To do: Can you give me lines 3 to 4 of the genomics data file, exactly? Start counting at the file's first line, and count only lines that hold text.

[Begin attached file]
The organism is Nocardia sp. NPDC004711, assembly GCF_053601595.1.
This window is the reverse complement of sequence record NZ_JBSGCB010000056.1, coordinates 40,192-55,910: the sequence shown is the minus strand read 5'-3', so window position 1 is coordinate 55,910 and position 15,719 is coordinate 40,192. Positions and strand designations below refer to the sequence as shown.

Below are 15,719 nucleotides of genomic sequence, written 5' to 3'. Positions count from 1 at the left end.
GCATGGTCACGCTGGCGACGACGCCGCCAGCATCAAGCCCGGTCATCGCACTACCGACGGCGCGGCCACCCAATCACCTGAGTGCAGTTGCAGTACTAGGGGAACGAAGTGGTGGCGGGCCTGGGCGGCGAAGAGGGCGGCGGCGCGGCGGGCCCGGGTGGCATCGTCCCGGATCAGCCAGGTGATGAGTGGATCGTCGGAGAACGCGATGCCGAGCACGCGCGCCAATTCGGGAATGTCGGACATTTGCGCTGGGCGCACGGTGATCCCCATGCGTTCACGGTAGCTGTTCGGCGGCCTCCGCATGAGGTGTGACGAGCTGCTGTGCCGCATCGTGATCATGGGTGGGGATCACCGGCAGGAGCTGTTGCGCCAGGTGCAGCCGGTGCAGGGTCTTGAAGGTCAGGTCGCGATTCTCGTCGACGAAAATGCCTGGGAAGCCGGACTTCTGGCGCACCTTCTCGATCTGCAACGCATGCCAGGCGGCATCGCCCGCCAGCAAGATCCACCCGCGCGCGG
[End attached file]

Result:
Below are 15,719 nucleotides of genomic sequence, written 5' to 3'. Positions count from 1 at the left end.
GCATGGTCACGCTGGCGACGACGCCGCCAGCATCAAGCCCGGTCATCGCACTACCGACGGCGCGGCCACCCAATCACCTGAGTGCAGTTGCAGTACTAGGGGAACGAAGTGGTGGCGGGCCTGGGCGGCGAAGAGGGCGGCGGCGCGGCGGGCCCGGGTGGCATCGTCCCGGATCAGCCAGGTGATGAGTGGATCGTCGGAGAACGCGATGCCGAGCACGCGCGCCAATTCGGGAATGTCGGACATTTGCGCTGGGCGCACGGTGATCCCCATGCGTTCACGGTAGCTGTTCGGCGGCCTCCGCATGAGGTGTGACGAGCTGCTGTGCCGCATCGTGATCATGGGTGGGGATCACCGGCAGGAGCTGTTGCGCCAGGTGCAGCCGGTGCAGGGTCTTGAAGGTCAGGTCGCGATTCTCGTCGACGAAAATGCCTGGGAAGCCGGACTTCTGGCGCACCTTCTCGATCTGCAACGCATGCCAGGCGGCATCGCCCGCCAGCAAGATCCACCCGCGCGCGG